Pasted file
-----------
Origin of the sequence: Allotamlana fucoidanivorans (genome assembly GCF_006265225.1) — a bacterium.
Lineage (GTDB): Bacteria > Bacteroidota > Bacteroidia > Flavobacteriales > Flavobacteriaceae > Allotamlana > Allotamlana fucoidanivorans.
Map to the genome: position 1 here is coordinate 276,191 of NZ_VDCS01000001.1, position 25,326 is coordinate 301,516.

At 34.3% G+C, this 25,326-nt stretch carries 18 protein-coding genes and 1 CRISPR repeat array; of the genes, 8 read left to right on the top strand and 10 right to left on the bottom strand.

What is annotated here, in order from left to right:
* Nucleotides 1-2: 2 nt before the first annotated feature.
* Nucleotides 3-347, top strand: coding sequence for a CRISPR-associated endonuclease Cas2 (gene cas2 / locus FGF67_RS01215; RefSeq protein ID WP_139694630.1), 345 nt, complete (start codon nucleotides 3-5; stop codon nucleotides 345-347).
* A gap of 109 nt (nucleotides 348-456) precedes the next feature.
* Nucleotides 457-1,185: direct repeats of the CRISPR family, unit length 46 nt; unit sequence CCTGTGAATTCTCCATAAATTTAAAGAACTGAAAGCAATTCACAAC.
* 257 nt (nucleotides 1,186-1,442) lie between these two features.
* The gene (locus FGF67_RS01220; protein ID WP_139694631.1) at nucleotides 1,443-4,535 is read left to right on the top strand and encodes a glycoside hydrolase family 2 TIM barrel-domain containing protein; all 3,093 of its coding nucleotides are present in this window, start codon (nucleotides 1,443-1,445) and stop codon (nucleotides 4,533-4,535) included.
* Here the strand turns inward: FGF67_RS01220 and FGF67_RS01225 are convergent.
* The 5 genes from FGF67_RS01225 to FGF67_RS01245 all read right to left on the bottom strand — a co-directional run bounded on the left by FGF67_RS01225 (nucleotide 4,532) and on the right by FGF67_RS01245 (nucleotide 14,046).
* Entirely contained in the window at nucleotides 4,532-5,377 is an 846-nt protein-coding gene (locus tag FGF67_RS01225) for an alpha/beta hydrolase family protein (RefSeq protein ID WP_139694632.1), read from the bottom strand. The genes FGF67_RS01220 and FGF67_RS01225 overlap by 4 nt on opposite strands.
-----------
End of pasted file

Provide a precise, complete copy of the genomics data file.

Origin of the sequence: Allotamlana fucoidanivorans (genome assembly GCF_006265225.1) — a bacterium.
Lineage (GTDB): Bacteria > Bacteroidota > Bacteroidia > Flavobacteriales > Flavobacteriaceae > Allotamlana > Allotamlana fucoidanivorans.
Map to the genome: position 1 here is coordinate 276,191 of NZ_VDCS01000001.1, position 25,326 is coordinate 301,516.

At 34.3% G+C, this 25,326-nt stretch carries 18 protein-coding genes and 1 CRISPR repeat array; of the genes, 8 read left to right on the top strand and 10 right to left on the bottom strand.

What is annotated here, in order from left to right:
* Nucleotides 1-2: 2 nt before the first annotated feature.
* Nucleotides 3-347, top strand: coding sequence for a CRISPR-associated endonuclease Cas2 (gene cas2 / locus FGF67_RS01215; RefSeq protein ID WP_139694630.1), 345 nt, complete (start codon nucleotides 3-5; stop codon nucleotides 345-347).
* A gap of 109 nt (nucleotides 348-456) precedes the next feature.
* Nucleotides 457-1,185: direct repeats of the CRISPR family, unit length 46 nt; unit sequence CCTGTGAATTCTCCATAAATTTAAAGAACTGAAAGCAATTCACAAC.
* 257 nt (nucleotides 1,186-1,442) lie between these two features.
* The gene (locus FGF67_RS01220; protein ID WP_139694631.1) at nucleotides 1,443-4,535 is read left to right on the top strand and encodes a glycoside hydrolase family 2 TIM barrel-domain containing protein; all 3,093 of its coding nucleotides are present in this window, start codon (nucleotides 1,443-1,445) and stop codon (nucleotides 4,533-4,535) included.
* Here the strand turns inward: FGF67_RS01220 and FGF67_RS01225 are convergent.
* The 5 genes from FGF67_RS01225 to FGF67_RS01245 all read right to left on the bottom strand — a co-directional run bounded on the left by FGF67_RS01225 (nucleotide 4,532) and on the right by FGF67_RS01245 (nucleotide 14,046).
* Entirely contained in the window at nucleotides 4,532-5,377 is an 846-nt protein-coding gene (locus tag FGF67_RS01225) for an alpha/beta hydrolase family protein (RefSeq protein ID WP_139694632.1), read from the bottom strand. The genes FGF67_RS01220 and FGF67_RS01225 overlap by 4 nt on opposite strands.